Various unfulfilling jobs followed for a couple of years - mostly clerical positions, au pair, bit of salon work, lecturing in Further Ed. Then I started nurse training - my true vocation, met the man who later became my first husband. We married 1 year into my 3 year training, 2 years in he wanted to relocate back to our home town, so I transferred my training to the local hospital but never settled and made the fateful error of giving up nursing! Two children followed, and my marriage failed when they were 2 & 4 years old. I was unfulfilled, had no higher education qualifications, so limited career prospects and needed to be financially independent! After working a year as a temp in an office, to keep the wolf from the door, I knew I needed to study for a degree if I was ever to be able to have a professional career.

With 2 dependent children under 5, I wasn't in a position to relocate, so my local college was the only option. They offered a 4 year BEd degree course in Primary Education. This included a specialist subject area which needed an A level (English, Maths, Science, Music etc.) but for Art & Design the entry qualification was an interview and a portfolio. Yay! Now 31 years old, I started my degree course, qualifying with an upper second class degree, 4 years later. In the latter 2 years we had to specialise in either 2D or 3D (ceramics) - 22 years after my first introduction to clay I was getting my hands dirty again.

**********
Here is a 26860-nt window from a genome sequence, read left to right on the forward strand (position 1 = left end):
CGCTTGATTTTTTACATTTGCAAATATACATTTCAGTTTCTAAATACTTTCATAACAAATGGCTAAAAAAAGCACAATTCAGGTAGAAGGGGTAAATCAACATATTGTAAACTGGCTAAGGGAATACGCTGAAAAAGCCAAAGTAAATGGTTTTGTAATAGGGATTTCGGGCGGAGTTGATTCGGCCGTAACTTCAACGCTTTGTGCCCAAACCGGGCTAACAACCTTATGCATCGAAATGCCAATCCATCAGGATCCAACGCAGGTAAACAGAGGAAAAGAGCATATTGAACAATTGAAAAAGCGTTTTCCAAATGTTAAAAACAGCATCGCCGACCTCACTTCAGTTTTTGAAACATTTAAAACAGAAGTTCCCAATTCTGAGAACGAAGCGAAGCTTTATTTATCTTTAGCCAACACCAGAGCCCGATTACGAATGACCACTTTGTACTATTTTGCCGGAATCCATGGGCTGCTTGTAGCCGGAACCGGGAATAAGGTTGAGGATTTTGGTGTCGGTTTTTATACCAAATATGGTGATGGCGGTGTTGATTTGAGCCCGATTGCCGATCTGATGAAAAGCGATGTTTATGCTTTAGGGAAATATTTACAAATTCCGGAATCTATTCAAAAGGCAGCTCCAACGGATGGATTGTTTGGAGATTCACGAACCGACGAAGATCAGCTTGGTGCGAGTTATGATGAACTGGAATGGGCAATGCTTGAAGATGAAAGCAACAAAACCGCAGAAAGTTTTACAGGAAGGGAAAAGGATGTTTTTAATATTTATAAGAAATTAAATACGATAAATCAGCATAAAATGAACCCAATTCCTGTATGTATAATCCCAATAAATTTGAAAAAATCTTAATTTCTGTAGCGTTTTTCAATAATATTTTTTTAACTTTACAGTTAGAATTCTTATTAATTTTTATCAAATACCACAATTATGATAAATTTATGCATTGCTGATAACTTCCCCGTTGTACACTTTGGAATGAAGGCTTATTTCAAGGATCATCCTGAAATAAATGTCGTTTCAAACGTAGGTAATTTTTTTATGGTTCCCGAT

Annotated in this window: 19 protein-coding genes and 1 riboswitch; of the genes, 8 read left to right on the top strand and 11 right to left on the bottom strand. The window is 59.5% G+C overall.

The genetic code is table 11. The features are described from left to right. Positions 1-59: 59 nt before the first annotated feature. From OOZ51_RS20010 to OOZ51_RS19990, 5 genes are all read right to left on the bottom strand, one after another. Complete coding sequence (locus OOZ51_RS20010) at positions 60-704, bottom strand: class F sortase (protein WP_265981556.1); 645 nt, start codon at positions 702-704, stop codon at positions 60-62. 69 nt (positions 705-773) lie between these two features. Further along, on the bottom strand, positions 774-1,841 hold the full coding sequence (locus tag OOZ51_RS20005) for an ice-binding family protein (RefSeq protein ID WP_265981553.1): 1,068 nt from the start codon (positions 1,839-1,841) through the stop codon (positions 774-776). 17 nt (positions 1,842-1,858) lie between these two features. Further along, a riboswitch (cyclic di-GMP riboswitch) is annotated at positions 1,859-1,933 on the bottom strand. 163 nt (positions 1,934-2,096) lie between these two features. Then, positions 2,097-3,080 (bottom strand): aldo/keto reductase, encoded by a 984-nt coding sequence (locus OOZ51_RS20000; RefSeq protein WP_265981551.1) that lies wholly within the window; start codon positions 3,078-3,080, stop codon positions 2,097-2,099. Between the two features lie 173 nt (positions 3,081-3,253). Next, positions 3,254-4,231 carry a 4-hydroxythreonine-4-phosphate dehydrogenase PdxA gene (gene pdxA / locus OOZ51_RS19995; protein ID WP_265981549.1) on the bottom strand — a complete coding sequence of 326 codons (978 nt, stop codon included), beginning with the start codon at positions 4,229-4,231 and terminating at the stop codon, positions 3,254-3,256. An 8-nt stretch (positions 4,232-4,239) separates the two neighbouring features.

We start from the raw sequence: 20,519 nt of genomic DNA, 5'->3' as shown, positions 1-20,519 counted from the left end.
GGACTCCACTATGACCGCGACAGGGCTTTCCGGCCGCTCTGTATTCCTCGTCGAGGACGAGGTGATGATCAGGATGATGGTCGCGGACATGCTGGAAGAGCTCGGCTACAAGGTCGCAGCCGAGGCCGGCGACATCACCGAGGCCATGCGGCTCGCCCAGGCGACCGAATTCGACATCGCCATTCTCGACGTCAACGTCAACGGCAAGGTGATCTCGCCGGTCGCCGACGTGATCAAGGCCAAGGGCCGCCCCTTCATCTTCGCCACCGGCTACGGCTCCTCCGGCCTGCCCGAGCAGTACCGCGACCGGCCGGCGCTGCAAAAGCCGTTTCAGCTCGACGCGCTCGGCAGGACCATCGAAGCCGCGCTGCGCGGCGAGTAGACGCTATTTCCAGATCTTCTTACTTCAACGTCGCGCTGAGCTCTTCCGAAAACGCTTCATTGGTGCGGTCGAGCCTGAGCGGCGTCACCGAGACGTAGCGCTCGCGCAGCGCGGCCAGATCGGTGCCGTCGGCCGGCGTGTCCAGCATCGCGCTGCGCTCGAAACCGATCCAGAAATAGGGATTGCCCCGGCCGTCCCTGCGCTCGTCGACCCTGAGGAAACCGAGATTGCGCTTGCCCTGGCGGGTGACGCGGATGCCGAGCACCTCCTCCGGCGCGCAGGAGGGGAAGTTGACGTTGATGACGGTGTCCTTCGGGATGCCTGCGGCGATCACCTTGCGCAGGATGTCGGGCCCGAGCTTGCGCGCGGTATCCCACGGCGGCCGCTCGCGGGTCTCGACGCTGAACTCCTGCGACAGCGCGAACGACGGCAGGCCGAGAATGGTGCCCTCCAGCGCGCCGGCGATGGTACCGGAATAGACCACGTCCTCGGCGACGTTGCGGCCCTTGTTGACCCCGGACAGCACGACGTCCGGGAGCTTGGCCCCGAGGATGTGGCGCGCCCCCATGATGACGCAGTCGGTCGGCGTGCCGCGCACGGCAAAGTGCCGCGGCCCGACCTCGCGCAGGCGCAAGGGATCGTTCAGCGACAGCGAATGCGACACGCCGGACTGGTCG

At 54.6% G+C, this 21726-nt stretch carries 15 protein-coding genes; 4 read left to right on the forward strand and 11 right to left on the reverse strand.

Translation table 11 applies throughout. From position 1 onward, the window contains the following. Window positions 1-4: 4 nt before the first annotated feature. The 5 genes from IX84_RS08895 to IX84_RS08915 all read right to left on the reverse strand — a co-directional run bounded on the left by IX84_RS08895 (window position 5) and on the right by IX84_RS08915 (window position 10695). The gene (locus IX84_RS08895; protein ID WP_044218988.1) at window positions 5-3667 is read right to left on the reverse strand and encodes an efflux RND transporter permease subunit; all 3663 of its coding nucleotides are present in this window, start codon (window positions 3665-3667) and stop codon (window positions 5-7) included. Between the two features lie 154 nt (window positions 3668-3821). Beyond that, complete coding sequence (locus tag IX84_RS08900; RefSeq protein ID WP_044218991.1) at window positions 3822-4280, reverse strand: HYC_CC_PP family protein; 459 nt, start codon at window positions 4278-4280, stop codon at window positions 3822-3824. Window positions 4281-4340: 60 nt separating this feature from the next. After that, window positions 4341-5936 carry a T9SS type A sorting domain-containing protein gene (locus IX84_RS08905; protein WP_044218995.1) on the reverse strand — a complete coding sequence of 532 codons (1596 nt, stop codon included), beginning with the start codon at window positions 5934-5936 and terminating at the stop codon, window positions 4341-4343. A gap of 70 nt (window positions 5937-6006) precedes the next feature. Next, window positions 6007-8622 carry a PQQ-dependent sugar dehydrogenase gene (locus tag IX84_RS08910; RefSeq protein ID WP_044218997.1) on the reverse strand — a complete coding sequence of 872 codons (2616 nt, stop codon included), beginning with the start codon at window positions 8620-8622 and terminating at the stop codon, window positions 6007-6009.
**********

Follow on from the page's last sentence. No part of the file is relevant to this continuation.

I taught the full breadth of the Primary Curriculum (5-11yrs) for 23 years, which included curriculum art and an after-school pottery club in the last few years of my career (Headteacher - 'Principal'). In the last 2 years leading up to retirement I prepared to get back into ceramics - bought a small kiln, set up a work room, then bought an electric wheel.